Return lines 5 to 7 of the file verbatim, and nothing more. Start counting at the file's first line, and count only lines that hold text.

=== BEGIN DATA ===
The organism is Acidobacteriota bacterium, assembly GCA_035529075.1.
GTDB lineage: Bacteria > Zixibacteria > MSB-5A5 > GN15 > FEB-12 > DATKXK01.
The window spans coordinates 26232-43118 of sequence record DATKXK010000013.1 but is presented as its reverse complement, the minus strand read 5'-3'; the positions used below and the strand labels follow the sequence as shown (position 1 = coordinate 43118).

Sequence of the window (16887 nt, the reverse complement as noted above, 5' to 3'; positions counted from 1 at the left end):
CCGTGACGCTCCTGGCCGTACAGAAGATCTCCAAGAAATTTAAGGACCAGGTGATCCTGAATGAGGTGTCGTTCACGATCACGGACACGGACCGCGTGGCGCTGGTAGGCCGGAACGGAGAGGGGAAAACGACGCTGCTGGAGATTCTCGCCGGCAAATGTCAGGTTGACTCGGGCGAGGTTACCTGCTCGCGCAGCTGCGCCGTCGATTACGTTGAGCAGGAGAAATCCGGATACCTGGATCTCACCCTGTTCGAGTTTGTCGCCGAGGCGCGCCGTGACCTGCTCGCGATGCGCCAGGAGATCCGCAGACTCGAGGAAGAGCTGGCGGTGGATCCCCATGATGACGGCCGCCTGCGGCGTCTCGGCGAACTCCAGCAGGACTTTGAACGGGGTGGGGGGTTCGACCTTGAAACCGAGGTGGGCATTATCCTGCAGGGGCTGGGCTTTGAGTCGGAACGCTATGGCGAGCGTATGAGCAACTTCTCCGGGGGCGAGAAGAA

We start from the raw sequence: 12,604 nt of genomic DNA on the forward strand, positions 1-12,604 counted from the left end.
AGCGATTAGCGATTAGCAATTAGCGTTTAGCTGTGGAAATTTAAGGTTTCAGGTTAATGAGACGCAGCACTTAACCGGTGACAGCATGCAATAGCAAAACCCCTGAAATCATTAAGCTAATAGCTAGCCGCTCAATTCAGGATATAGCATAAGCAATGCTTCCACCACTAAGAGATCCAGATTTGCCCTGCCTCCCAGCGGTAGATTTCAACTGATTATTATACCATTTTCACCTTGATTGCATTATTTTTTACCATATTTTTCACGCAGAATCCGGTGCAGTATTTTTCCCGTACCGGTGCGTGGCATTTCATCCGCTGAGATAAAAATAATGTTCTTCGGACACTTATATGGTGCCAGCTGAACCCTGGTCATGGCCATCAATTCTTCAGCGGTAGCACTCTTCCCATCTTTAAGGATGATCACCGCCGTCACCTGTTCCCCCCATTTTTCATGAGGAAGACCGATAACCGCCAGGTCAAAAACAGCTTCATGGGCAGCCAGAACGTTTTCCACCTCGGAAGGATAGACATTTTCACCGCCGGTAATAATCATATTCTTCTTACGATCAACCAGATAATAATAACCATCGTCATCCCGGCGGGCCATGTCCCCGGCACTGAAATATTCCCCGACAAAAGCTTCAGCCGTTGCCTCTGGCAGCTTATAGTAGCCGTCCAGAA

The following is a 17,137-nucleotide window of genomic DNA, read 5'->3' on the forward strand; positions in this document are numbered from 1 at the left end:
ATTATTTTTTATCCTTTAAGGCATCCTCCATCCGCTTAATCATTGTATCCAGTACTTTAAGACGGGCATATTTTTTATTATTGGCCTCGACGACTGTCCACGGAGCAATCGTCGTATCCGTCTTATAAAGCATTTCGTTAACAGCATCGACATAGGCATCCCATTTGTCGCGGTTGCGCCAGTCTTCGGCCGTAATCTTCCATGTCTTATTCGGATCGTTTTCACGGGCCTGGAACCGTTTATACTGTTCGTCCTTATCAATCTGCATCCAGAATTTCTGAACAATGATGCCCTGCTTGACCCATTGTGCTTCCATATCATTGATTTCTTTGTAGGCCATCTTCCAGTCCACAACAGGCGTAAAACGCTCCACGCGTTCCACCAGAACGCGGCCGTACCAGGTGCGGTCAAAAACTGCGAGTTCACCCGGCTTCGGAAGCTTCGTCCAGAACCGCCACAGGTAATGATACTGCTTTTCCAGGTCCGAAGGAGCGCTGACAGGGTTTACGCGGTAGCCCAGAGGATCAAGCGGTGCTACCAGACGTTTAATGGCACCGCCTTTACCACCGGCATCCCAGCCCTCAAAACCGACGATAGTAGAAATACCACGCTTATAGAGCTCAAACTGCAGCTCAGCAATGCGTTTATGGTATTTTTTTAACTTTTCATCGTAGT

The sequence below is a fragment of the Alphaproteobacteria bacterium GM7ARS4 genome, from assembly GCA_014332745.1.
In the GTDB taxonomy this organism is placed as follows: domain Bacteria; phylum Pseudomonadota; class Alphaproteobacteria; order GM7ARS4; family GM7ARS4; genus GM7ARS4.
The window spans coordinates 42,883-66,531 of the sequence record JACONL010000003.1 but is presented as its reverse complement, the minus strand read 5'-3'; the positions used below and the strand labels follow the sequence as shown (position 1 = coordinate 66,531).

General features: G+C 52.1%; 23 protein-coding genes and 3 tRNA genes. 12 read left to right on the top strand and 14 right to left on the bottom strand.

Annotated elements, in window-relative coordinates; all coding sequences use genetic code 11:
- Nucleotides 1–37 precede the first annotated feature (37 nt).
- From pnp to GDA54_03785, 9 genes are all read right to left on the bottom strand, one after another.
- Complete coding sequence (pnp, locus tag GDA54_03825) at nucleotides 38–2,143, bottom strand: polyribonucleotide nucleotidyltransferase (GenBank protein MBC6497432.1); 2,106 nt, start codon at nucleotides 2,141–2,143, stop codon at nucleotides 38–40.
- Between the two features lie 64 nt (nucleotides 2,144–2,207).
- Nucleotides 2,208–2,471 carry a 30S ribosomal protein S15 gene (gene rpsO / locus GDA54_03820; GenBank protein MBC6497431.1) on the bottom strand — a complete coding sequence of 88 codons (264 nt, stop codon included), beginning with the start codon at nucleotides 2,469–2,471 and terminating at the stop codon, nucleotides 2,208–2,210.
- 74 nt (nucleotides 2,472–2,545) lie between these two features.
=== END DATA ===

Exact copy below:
CCGTGACGCTCCTGGCCGTACAGAAGATCTCCAAGAAATTTAAGGACCAGGTGATCCTGAATGAGGTGTCGTTCACGATCACGGACACGGACCGCGTGGCGCTGGTAGGCCGGAACGGAGAGGGGAAAACGACGCTGCTGGAGATTCTCGCCGGCAAATGTCAGGTTGACTCGGGCGAGGTTACCTGCTCGCGCAGCTGCGCCGTCGATTACGTTGAGCAGGAGAAATCCGGATACCTGGATCTCACCCTGTTCGAGTTTGTCGCCGAGGCGCGCCGTGACCTGCTCGCGATGCGCCAGGAGATCCGCAGACTCGAGGAAGAGCTGGCGGTGGATCCCCATGATGACGGCCGCCTGCGGCGTCTCGGCGAACTCCAGCAGGACTTTGAACGGGGTGGGGGGTTCGACCTTGAAACCGAGGTGGGCATTATCCTGCAGGGGCTGGGCTTTGAGTCGGAACGCTATGGCGAGCGTATGAGCAACTTCTCCGGGGGCGAGAAGAA

We start from the raw sequence: 12,604 nt of genomic DNA on the forward strand, positions 1-12,604 counted from the left end.
AGCGATTAGCGATTAGCAATTAGCGTTTAGCTGTGGAAATTTAAGGTTTCAGGTTAATGAGACGCAGCACTTAACCGGTGACAGCATGCAATAGCAAAACCCCTGAAATCATTAAGCTAATAGCTAGCCGCTCAATTCAGGATATAGCATAAGCAATGCTTCCACCACTAAGAGATCCAGATTTGCCCTGCCTCCCAGCGGTAGATTTCAACTGATTATTATACCATTTTCACCTTGATTGCATTATTTTTTACCATATTTTTCACGCAGAATCCGGTGCAGTATTTTTCCCGTACCGGTGCGTGGCATTTCATCCGCTGAGATAAAAATAATGTTCTTCGGACACTTATATGGTGCCAGCTGAACCCTGGTCATGGCCATCAATTCTTCAGCGGTAGCACTCTTCCCATCTTTAAGGATGATCACCGCCGTCACCTGTTCCCCCCATTTTTCATGAGGAAGACCGATAACCGCCAGGTCAAAAACAGCTTCATGGGCAGCCAGAACGTTTTCCACCTCGGAAGGATAGACATTTTCACCGCCGGTAATAATCATATTCTTCTTACGATCAACCAGATAATAATAACCATCGTCATCCCGGCGGGCCATGTCCCCGGCACTGAAATATTCCCCGACAAAAGCTTCAGCCGTTGCCTCTGGCAGCTTATAGTAGCCGTCCAGAA